Second, at the same time that life spans are growing, research indicates that the length of time we are disabled is shrinking which means that our disability-free life expectancy is growing faster than our total life expectancy.
As a result, if you are under 50, you can add roughly five or so years to your disability-free life expectancy which will take you well into your 70s. If you are under 35, you can add another five years on top of that so your glory decade will be your 70s.
The final piece of good news is that disability-free life expectancy is something you can improve on. Our approach to health management in our advanced years is changing. Rather than treating each age-related disease as it affects us, a game we can never win, the new emphasis is on regenerative medicine, which involves attacking the aging process itself.
Some gerontologists think we can reach a point in the not-too-distant future when 60-year-olds will enjoy another 30 years of healthy life.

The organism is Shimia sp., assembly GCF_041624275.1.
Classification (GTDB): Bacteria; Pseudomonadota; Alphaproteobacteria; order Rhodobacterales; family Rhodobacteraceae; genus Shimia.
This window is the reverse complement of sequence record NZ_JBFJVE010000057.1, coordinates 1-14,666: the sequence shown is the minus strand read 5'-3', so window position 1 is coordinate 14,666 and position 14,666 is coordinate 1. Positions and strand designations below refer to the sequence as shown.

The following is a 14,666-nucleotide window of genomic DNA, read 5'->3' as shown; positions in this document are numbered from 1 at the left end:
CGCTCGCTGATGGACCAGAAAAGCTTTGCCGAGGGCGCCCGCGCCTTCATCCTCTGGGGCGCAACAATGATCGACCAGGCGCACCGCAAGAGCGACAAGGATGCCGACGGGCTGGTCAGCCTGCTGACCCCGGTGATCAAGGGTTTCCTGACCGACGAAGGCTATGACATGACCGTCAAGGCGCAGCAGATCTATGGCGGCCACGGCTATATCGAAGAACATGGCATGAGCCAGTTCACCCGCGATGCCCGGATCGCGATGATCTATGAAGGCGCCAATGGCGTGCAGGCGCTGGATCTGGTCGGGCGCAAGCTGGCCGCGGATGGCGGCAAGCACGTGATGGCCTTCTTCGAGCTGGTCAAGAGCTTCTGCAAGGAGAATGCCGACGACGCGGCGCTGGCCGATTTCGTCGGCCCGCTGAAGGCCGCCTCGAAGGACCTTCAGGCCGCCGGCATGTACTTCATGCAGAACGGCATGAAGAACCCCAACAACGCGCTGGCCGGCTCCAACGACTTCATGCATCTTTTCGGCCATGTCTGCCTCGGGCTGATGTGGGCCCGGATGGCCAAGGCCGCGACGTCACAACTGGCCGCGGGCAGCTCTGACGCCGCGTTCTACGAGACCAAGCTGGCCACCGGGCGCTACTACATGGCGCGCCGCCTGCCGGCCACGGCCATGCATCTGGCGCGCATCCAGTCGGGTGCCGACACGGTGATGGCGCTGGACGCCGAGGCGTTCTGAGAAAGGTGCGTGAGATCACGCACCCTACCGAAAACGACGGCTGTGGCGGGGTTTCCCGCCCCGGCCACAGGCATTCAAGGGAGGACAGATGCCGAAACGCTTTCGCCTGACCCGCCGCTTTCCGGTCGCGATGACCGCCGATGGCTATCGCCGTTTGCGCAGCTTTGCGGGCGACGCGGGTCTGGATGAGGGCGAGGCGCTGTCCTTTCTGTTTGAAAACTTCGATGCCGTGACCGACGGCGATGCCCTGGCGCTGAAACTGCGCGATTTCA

Fred Vettese is chief actuary of Morneau Shepell and co-author of the book, The Real Retirement, published by Wiley & Sons Canada.

Stop Child Marriage / Slavery


You may remember the story of Rawan – the eight-year-old Child Bride who was reportedly raped to death on her “wedding night.”1

Rawan’s story has served as inspiration for a renewed international campaign to end Forced Child Marriage in Yemen and around the world. Today, while the fight is not over, we wanted to share a few positive signs that momentum is building in Yemen to protect children from Forced Marriage:

Recently, the National Dialogue Conference of Yemen approved a proposal to make 18 the minimum age for marriage in Yemen’s new Constitution.2
Concerned Yemeni citizens are leading the fight to end this form of modern slavery, intervening to stop Forced Child Marriages as they take place.3
Building on the first step announced by the NDC, the Yemeni Human Rights Minister Hooria Mashour spoke out on the global stage, saying that ending Forced Child Marriage in Yemen is a priority of her ministry.4
These are major steps but there is still local resistance to ending Forced Child Marriage in Yemen.